The Government Response to the Pipeline Hack Could Lead to Better Transportation Cybersecurity

As someone who has thought about cybersecurity for some time, including in previous posts on this blog, the recent events around the hack of the Colonial Pipeline has been front of mind, and not just because I live in Washington, D.C., where gas stations have been running out of fuel. The incident is yet another dramatic demonstration of how cyberattacks can cause serious real-world damage. As more and more of our transportation system becomes connected to computer networks (both vehicles and infrastructure) cybersecurity is becoming just as important issue as the physical safety and security of our roads and vehicles.  

Government Response

The Colonial Pipeline attack comes at a time when the Biden Administration and Congress have both turned their attention to cybersecurity. In the House, lawmakers have proposed $500 million in funding to help state and local governments protect themselves from cyberattacks, while other legislators have been discussing laws that require companies to report cyberattacks they suffer to the government and the public. Such rules would give the government greater insight into attacks and allow them to better coordinate responses when cybercriminals attack more than one company or industry. Making attacks public would also give the public a better idea of how the companies they patronize are protecting their data and products. At the same time, President Biden signed an executive order that will require all software sold to the federal government to meet set security standards. Given the sheer amount of buying power the U.S. government has, that means consumers will also likely benefit from the order, as companies up security in their products to make them competitive for government purchase.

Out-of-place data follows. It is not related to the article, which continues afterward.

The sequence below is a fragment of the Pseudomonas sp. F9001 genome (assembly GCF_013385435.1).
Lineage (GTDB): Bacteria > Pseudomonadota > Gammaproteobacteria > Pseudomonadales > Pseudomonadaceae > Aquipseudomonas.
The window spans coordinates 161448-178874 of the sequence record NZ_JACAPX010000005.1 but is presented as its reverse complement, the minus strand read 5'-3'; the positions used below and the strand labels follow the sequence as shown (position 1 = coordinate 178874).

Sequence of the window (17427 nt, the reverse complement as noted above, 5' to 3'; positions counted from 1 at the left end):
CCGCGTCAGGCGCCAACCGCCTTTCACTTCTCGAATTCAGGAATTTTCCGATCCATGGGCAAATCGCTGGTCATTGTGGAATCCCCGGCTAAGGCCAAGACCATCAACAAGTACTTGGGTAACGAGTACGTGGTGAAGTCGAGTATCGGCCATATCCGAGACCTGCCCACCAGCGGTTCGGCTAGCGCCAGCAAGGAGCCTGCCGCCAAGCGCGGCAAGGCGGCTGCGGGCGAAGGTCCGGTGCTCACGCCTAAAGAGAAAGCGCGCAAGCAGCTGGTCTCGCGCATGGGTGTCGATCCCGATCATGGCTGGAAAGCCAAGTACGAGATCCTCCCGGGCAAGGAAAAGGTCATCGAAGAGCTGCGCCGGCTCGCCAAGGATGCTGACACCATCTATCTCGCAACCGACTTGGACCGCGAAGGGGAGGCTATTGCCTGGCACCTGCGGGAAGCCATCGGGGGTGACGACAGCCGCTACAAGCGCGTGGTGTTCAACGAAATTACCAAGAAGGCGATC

The Colonial attack will also put more scrutiny on the Transportation Security Administration (this is the same TSA that confiscates your water bottles at the airport). While the U.S. Department of Transportation oversees the regulation of pipelines (via the Pipeline and Hazardous Materials Safety Administration), the TSA (part of the Department of Homeland Security) is tasked with helping pipeline owners protect their infrastructure from cyberattacks. In a 2018 report the government’s General Accounting Office (GAO) released a report on weaknesses in the TSA’s pipeline security efforts, including cybersecurity. As the fallout from the Colonial attack continues, the TSA’s infrastructure security will no doubt face some tough questions.

Issues for Transportation Technology Overall

Pipelines are far from the only part of our transportation system that is at risk of being hacked. Last June automaker Honda’s internal network was compromised, leading the company’s factories across the globe to shut down for a day or more. Journalists and hackers alike have shown how a vehicle’s onboard computers can be compromised in a number of ways. More recently, the European Union Agency for Cybersecurity issued a report that identified autonomous vehicles as “highly vulnerable to a wide range of attacks.” The complexity of AVs (and driver assistance systems) and the myriad of computer systems within them is part of why they make a tempting target. Issues also arise as vehicles become more networked – meaning a failure to connect to an outside server can limit a car’s capabilities, as has been reported with some Teslas at times. As AVs and connected vehicles of all kinds proliferate, along with connected infrastructure, the number of failure points or avenues of attack multiple, something that will keep engineers up for years to come.

One good thing that may come from the Colonial Pipeline incident is the centering of cybersecurity in our discussions over infrastructure and transportation. Especially as the White House and lawmakers continue to negotiate a potentially massive investment in infrastructure, addressing the cybersecurity ramifications will be vital. Likewise, the current surface transportation reauthorization (a bill that funds the U.S. DOT and highway projects) will expire on September 30, giving Congress a second opportunity to include cybersecurity issues into the greater transportation policy discussion.